Wednesday, May 16, 2007

Book Report

Just finished Anderson Cooper's Dispatches From the Edge, and I have mixed feelings about it. No question, the man has seen horrors and tragedies around the world, including in our own backyard (NOLA). I'm sure that jacks up your head pretty bad. Add to that the fact that his father died unexpectedly when he was very young, and his brother committed suicide a few years later. Mix in a healthy dose of famous mother (Gloria Vanderbilt...yes, the Gloria Vanderbilt) and you've got a trust fund baby with an adrenaline addiction.

The stories he tells are touching, and powerful. The way he tells them is confusing (he jumps around from this time to that, rather abruptly) and self-aggrandizing. He's the Paris Hilton of broadcast news. "I'm hot, and I know it." The cover and many of the inside pictures feature him with a very studious, serious expression on his face, befitting all the intense situations he's run to trying to escape his inner pain.

Is he a good reporter? Probably. We don't have cable and therefore never watch CNN. He broadcast quite a bit from NOLA right after Katrina, but we were in new-baby haze what with Zoe being born the day after the storm surge and all. We watched non-stop CNN coverage the entire time we were in the hospital, but I can't remember Mr. Cooper standing out in my mind. I'm sure he's a decent reporter, and I admire his efforts to get to where the story really is, and to tell all of us in middle America what's really going on.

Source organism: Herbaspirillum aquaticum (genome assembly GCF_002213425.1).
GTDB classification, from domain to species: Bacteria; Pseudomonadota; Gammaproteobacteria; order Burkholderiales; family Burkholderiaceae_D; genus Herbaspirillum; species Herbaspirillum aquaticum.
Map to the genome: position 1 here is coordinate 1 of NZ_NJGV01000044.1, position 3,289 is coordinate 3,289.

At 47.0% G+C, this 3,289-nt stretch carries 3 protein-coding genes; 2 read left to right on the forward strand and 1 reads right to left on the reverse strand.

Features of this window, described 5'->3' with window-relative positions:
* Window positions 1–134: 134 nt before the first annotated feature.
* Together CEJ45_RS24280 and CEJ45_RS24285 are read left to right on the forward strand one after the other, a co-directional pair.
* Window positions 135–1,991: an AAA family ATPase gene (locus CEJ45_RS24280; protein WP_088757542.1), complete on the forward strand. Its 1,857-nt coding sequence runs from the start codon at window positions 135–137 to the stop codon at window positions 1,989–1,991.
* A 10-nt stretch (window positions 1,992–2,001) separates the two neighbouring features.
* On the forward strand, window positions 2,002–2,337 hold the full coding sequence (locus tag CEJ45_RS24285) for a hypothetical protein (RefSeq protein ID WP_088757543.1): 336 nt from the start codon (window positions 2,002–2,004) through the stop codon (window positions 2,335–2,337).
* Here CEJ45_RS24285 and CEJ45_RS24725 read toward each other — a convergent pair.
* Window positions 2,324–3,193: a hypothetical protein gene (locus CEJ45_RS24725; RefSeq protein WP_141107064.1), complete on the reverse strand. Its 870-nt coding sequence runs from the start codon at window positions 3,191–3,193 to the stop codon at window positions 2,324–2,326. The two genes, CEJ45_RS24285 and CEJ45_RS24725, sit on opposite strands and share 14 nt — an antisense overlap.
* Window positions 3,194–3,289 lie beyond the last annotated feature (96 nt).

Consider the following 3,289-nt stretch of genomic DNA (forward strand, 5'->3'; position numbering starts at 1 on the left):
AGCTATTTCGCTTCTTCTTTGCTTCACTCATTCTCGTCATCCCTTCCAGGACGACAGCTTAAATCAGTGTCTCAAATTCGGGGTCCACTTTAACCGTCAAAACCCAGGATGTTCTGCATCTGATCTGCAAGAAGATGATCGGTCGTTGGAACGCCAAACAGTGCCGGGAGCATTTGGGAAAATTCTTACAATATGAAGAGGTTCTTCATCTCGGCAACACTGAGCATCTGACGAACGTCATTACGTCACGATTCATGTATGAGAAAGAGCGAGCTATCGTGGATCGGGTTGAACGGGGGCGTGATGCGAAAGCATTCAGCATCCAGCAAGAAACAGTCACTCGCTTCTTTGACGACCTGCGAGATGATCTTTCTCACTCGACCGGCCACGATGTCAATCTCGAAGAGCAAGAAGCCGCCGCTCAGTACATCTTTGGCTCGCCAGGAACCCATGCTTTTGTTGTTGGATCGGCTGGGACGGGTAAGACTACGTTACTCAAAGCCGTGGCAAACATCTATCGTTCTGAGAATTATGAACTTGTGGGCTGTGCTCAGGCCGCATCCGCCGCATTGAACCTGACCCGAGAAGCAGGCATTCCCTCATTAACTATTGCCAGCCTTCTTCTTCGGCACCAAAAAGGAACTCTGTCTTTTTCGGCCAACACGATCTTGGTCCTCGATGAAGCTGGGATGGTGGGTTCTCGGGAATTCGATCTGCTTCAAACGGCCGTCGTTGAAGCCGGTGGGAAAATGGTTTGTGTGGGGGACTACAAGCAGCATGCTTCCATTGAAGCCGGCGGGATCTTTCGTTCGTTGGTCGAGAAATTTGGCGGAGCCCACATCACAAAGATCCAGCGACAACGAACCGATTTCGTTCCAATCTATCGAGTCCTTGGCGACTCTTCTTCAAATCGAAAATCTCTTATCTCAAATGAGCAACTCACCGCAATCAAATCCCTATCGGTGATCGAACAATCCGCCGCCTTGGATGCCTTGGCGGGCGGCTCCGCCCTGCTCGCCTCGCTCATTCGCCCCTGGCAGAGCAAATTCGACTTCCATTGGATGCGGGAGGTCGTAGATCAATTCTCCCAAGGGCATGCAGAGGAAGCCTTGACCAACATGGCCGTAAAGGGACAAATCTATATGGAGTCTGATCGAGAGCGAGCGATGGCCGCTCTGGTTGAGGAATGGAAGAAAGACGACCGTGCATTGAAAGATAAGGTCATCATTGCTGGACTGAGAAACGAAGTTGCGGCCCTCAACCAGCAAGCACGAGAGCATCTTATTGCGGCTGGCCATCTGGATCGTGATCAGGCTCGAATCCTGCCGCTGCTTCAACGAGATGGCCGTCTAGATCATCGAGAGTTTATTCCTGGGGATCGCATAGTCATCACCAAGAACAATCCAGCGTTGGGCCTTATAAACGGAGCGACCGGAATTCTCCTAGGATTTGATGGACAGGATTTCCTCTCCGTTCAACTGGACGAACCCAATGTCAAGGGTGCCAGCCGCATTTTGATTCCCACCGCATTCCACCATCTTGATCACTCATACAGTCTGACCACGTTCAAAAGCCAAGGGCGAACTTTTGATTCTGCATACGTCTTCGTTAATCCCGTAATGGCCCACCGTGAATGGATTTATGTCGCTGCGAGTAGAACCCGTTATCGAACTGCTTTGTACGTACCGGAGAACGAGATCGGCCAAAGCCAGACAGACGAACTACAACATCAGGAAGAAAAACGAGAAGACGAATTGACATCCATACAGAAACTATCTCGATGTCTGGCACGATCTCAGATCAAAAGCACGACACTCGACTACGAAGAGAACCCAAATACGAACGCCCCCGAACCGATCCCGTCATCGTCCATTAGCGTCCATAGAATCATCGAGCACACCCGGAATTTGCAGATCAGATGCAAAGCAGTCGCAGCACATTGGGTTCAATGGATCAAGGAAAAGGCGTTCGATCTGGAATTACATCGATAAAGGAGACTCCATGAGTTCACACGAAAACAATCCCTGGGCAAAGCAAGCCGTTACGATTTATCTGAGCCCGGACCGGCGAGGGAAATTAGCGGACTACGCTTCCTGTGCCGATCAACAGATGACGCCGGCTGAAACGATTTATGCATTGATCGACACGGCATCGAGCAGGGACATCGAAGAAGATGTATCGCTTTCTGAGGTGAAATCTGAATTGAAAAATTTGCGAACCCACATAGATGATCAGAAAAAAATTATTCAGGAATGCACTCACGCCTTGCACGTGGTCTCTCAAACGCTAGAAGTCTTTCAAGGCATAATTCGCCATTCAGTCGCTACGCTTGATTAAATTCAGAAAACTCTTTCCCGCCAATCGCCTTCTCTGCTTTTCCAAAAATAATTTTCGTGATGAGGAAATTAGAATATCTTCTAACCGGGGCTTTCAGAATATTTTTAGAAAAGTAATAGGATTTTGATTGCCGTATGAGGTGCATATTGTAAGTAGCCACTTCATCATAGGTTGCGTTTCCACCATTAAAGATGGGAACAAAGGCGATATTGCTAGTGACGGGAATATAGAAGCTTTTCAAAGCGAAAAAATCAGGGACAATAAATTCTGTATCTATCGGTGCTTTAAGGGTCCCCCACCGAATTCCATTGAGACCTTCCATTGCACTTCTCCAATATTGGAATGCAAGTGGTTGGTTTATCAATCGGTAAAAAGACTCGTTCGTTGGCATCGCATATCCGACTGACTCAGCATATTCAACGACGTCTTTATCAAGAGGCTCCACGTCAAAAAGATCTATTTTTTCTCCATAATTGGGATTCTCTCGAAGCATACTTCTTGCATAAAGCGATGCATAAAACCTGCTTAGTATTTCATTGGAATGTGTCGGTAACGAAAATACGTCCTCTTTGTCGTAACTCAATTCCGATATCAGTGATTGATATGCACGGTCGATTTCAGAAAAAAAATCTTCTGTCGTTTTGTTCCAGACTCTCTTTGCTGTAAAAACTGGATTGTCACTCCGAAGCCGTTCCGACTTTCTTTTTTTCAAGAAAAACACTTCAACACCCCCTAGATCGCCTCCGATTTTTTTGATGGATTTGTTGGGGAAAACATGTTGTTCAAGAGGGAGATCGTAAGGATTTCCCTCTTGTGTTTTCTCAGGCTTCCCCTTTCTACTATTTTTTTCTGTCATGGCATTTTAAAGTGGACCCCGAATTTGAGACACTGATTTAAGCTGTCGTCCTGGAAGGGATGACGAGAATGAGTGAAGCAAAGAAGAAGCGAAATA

I just don't think he needed yet another outlet to cleanse his soul, to tell the world of his personal angst (and make a pretty penny at the same time, no doubt).

For such a deep subject (humanitarian crises the world over mixed with personal suffering), it was a shallow read, alternating between "poor me" and "I know I'm great, and I'd like to make sure you know it, too." It seems hastily written, and meant to serve only one purpose, whatever Mr. Cooper needed to do for himself.

I give it one bookmark out of five.


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